Okay, time to list the guitarists of the 90s that were influential and awesome, but since it was the 90s, by and large they probably were not that good technically speaking. =)
Jerry Cantrell: made minor harmonies cool again.
Dan/Dave (?) DeLeo of Stone Temple Pilots: Lush, plush, creepy guitar reminiscent of Led Zeppelin meets Black Sabbath.
Chris Cornell/Kim Thayil: I don’t know which guy did what, but I was always under the belief that Cornell was the musical force in Soundgarden. His 12-string version of “Like a Suicide” is just chilling.
McCready & Gossard (Pearl Jam)
Billy Corgan: somehow made thin, reedy, nasally vocals AND guitar sound monstrous. Siamese Dream, all time class album.
Kurt Cobain: simple riffs anyone could play, a pure punk feel
Dave Mathews: acoustic and different
John Frusciante: Hendrixy funky.
Tom Morello: I was never a fan, but I respect his band.
Anyone who says “John Petrucci” – go away, he belongs in the other thread, he was just late to the party. So does Nuno Bettencourt, fwiw, and he’s still one of my favorite shredders (but goddamn did his solo album suck).
Killer, thanks for the thread cause I wanted to ask an opinion about a band and their influentialness (?) but I thought of them as a more early 90’s band.
Fugazi? Granted you couldn’t go into a record store in the 90’s and not get bombarded by employees telling you how much Fugazi rocked, but their sound seemed way unique and most of it came from their strange guitar sounds. I’m in NO way an ardent student of guitar methods, but it did seem to me that the Fugazi sound ( weird and pretty unique picking) seemeed to bring Alternative a couple steps forward back then (obligatory Pixies reference as well).
Of course I thought Justin Broadrick of Godflesh and his WAY crazy harmonics influenced tons of people nowadays too, so I don’t know. I wouldn’t take too much stock in me :P
The one that stands out for me is Dave Navarro. Does anyone remember that Led Zeppelin tribute album by a bunch of mixed artists in the mid-90s? I think it was called “Encomium”. Dave Navarro played lead guitar for the 4 Non-Blonde’s version of “Goin’ to California” and that is one of my favorite guitar tracks of the last 15 or so years. Not too many people can really cover Jimmy Page and do anything with it, but I felt Navarro was up to the challenge.
Dave Navarro played lead guitar for the 4 Non-Blonde’s version of “Goin’ to California” and that is one of my favorite guitar tracks of the last 15 or so years. Not too many people can really cover Jimmy Page and do anything with it, but I felt Navarro was up to the challenge.
CAn’t be THAT favorite, since Never the Bride did that song on the album and 4 Non-Blondes did Misty Mountain Hop =)
OK, I am going to have to say Jane’s Addiction should count as an 80s band, like the Chili Peppers and other groups that may have been bigger in the 90s but were doing their best stuff in the 80s.
And I am not sure how we are defining guitar gods in this thread…it isn’t technicality, so I assume it is influence? Style? Uniqueness? If that is what we were doing in the other thread, then I want to go back and add the guitarist for Bad Brains…I don’t feel like looking up his name right now.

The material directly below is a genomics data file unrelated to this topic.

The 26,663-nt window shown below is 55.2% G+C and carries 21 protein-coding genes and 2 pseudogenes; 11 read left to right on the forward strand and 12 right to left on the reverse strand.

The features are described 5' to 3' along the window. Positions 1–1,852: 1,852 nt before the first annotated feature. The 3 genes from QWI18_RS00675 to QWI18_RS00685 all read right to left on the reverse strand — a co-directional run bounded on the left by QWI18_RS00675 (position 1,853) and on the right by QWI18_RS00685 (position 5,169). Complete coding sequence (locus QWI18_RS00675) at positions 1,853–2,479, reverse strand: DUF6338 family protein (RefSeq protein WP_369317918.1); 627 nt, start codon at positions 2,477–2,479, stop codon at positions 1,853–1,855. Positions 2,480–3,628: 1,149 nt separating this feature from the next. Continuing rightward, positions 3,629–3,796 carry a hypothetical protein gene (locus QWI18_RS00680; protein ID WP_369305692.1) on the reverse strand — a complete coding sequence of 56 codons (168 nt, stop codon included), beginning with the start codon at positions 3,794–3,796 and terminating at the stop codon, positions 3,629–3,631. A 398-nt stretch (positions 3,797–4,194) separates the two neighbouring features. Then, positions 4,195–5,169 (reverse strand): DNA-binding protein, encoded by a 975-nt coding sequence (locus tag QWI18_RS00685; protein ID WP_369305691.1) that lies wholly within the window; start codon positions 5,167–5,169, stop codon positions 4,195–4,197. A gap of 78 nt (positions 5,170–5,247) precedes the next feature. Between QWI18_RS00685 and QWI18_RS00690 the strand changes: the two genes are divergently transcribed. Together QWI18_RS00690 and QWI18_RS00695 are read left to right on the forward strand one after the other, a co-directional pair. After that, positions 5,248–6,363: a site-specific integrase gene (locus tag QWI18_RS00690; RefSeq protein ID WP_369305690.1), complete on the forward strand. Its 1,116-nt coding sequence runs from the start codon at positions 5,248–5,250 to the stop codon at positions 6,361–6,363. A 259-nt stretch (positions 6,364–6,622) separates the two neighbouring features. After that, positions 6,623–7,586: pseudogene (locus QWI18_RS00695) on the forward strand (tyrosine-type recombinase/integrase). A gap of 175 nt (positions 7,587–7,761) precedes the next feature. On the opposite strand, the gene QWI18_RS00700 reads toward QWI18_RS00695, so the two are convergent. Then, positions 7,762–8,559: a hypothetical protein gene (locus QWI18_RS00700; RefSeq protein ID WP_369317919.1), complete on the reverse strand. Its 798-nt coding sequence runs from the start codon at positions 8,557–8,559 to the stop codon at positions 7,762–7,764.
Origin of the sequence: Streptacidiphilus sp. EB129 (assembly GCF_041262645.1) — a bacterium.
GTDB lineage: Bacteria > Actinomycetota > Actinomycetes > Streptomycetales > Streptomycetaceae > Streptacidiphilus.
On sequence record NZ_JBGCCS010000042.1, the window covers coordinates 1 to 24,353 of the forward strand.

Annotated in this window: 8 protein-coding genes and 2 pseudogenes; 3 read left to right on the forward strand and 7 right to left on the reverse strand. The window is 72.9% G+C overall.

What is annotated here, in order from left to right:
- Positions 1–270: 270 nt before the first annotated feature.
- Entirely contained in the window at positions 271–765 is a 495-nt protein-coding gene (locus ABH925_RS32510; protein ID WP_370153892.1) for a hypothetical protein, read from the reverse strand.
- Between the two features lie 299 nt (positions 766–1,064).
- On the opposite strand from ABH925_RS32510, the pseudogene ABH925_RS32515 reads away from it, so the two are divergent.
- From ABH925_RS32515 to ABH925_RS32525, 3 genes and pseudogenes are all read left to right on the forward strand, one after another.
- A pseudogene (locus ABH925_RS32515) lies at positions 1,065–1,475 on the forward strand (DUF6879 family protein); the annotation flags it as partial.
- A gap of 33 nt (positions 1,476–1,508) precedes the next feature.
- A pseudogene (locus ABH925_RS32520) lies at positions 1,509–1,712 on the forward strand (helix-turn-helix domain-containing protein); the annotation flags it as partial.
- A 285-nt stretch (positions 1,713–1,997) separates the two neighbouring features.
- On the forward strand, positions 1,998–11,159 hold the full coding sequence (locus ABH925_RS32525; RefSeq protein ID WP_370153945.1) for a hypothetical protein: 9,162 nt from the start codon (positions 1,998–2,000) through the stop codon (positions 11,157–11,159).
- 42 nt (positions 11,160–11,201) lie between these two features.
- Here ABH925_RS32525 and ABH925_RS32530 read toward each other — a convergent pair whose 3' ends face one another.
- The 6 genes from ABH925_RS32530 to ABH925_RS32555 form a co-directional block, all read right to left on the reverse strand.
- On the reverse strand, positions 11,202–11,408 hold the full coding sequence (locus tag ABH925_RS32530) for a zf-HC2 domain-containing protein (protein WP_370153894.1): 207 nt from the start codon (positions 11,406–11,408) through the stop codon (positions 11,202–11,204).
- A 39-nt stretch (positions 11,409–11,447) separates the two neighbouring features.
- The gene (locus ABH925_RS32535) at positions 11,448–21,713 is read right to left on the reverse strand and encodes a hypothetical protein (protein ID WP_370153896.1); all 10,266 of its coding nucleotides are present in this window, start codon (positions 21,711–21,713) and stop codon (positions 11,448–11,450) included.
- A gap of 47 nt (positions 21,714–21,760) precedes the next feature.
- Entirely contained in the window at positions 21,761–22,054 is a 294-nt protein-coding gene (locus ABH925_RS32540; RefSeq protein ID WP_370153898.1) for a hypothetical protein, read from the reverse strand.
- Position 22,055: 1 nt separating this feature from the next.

For the 90s, I don’t know. I don’t really think of 90s music as producing guitar gods. I like Tom Morello myself because he does really interesting things with his guitar.
Robert Quine’s mindbending work on Matthew Sweet’s GIRLFRIEND album
Kevin Shields, My Bloody Valentine, LOVELESS
The twin fractured leads played by Grifters guitarists Dave Shouse and Scott Taylor on any album
…and if I can turn back the clock to the ‘80’s for just a sec, the two guys from that era who get zero respect despite being able to outplay and out-creative 99.99% of the rest of the guitarists of that decade: Let’s Active’s Mitch Easter and The Feelies’ Glenn Mercer.
Though you’d have to give Bob Stinson the credit for the guitar playing on the early records. And they were in the 80s.
Robert Quine (and Richard Lloyd) on Girlfriend is a great choice, though Altered Beast is even more guitar wonky.
Then there’s the Steve Albini guitar sound, or Joey Santiago from the Pixies. They’re both 80s, or late 80s, but the sound really popularized in the 90s. (And what about Thurston Moore and Lee Ranaldo?)
But I’ll go with Sleater-Kinney in the 90s. Carrie Brownstein is my favorite guitarist right now. I saw them last week and wow, just an amazing, amazing show. They did a 20-minute version of “Let’s Call it Love” from their new CD that sounded like Mariah Carey fronting Sonic Youth.
I’d just like to point out that it’s eerie how much I agree with these choices. The Grifters were one sorely neglected band. Kevin Shields was one of the last truly brilliant noise and studio innovators, following in the Velvet Underground / Jesus & Mary Chain branch of the alt.rock tree. And Robert Quine, who provided a direct link to the Velvet’s, really outdoes himself on “Girlfriend”, which is also one of Matthew Sweet’s most coherent record as a result.
The only person I have to add the the guitar rock pantheon from the 90s is Pavement’s Stephen Malkmus who, like Robert Smith before him, simply doesn’t get enough credit about his guitar work. But his slippery leads and unerringly odd melodic sense always made him equal parts Television and Craig Scanlon from the Fall.
Well, there are bands that cross-cut decades, so you just have to pick the decade where they had their most influence. And I thought 80s era Peppers was with Slovak, not Frusciante?
Sorry, I just meant that the Chili Peppers were around and playing great music in the 80s…I forgot you had Frusciante on your list, so it was just a coincidence. But I see your point about the decade of influence. I would just argue that many of the bands in the 90s were influenced by the work bands like Jane’s Addiction and the Chili Peppers did in the 80s.